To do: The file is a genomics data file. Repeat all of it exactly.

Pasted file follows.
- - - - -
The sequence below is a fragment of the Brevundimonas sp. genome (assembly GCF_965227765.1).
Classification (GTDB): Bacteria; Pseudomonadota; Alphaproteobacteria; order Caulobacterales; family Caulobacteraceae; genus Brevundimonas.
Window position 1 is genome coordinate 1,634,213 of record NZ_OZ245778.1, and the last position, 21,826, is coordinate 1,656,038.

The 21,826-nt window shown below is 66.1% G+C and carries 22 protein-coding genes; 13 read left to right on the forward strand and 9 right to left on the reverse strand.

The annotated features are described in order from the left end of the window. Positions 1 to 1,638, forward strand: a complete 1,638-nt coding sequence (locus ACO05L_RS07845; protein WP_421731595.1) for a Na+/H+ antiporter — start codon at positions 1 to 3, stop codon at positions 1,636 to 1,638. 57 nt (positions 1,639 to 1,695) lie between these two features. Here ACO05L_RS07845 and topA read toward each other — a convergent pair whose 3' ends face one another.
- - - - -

The sequence below is a fragment of the Brevundimonas sp. genome (assembly GCF_965227765.1).
Classification (GTDB): Bacteria; Pseudomonadota; Alphaproteobacteria; order Caulobacterales; family Caulobacteraceae; genus Brevundimonas.
Window position 1 is genome coordinate 1,634,213 of record NZ_OZ245778.1, and the last position, 21,826, is coordinate 1,656,038.

The 21,826-nt window shown below is 66.1% G+C and carries 22 protein-coding genes; 13 read left to right on the forward strand and 9 right to left on the reverse strand.

The annotated features are described in order from the left end of the window. Positions 1 to 1,638, forward strand: a complete 1,638-nt coding sequence (locus ACO05L_RS07845; protein WP_421731595.1) for a Na+/H+ antiporter — start codon at positions 1 to 3, stop codon at positions 1,636 to 1,638. 57 nt (positions 1,639 to 1,695) lie between these two features. Here ACO05L_RS07845 and topA read toward each other — a convergent pair whose 3' ends face one another.